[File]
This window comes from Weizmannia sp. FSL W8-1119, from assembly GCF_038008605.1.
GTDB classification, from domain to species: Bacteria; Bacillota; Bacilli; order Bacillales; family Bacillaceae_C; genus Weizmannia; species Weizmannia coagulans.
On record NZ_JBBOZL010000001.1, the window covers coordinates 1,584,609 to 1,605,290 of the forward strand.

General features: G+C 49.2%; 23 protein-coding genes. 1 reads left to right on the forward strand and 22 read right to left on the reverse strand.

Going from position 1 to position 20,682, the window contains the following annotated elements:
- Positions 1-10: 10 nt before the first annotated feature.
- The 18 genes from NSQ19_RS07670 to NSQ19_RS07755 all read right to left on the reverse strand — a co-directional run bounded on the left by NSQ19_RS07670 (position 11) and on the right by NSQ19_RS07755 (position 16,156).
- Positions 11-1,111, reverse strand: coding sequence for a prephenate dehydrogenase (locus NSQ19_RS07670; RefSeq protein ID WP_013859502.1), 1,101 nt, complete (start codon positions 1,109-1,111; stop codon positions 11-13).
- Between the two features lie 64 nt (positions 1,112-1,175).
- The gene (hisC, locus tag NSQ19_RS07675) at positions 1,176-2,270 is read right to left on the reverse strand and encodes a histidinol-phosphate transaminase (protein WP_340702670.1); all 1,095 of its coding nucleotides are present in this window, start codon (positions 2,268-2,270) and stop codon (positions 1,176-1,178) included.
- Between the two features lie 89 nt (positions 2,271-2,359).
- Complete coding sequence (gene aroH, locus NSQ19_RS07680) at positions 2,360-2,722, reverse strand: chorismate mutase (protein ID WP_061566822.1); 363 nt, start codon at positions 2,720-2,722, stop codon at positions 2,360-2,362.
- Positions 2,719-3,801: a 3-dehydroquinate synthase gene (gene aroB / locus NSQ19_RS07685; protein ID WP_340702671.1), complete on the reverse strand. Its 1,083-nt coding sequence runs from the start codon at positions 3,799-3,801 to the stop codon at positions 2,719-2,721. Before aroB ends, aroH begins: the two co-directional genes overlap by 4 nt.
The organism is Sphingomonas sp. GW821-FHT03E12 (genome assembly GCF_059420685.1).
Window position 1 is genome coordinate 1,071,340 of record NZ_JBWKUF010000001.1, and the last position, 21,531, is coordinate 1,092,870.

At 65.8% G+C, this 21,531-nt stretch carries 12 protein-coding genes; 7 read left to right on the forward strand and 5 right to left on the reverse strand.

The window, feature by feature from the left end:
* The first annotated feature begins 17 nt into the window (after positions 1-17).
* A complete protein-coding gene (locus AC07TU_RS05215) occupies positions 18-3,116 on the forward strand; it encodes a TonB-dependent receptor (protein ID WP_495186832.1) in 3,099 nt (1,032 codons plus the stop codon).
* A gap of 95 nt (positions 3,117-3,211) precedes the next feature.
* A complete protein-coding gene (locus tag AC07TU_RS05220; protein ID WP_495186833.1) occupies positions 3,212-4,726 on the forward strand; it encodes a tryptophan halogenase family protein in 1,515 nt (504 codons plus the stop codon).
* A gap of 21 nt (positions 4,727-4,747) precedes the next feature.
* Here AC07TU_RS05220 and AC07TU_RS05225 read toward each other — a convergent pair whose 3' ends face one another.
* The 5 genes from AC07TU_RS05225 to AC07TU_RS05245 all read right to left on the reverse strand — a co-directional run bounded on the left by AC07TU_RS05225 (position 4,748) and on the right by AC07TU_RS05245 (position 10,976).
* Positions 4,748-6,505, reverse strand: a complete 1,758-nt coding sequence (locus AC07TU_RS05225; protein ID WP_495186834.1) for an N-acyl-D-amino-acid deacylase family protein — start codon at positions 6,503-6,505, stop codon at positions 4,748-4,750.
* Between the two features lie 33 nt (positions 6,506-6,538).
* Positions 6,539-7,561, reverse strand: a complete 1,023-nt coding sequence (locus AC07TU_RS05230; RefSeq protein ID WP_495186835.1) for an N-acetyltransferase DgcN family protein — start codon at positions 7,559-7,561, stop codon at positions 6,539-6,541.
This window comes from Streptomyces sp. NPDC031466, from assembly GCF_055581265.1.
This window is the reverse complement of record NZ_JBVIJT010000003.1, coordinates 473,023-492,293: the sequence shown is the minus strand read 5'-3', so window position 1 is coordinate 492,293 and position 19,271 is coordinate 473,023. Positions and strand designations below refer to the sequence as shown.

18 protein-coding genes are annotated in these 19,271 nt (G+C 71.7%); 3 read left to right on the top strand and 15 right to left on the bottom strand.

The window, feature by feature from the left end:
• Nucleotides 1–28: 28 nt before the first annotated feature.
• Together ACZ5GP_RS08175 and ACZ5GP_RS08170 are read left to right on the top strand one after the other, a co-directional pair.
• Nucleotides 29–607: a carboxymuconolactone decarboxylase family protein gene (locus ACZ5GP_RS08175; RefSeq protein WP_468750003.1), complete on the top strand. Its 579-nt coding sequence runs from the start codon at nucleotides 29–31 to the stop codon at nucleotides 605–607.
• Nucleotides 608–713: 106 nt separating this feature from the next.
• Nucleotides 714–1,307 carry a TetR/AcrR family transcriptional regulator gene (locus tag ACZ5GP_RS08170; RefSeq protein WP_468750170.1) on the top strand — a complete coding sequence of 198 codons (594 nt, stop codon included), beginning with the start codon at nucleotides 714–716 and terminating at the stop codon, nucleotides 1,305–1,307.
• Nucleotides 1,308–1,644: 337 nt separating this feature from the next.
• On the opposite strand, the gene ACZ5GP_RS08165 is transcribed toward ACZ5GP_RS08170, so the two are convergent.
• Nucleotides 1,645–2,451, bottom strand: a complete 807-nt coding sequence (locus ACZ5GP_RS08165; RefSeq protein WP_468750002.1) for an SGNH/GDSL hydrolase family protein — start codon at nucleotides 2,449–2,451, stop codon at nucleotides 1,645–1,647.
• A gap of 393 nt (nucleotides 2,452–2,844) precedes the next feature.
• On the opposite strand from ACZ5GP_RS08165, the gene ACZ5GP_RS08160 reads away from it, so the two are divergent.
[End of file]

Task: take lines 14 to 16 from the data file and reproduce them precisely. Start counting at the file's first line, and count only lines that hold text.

The organism is Sphingomonas sp. GW821-FHT03E12 (genome assembly GCF_059420685.1).
Window position 1 is genome coordinate 1,071,340 of record NZ_JBWKUF010000001.1, and the last position, 21,531, is coordinate 1,092,870.

At 65.8% G+C, this 21,531-nt stretch carries 12 protein-coding genes; 7 read left to right on the forward strand and 5 right to left on the reverse strand.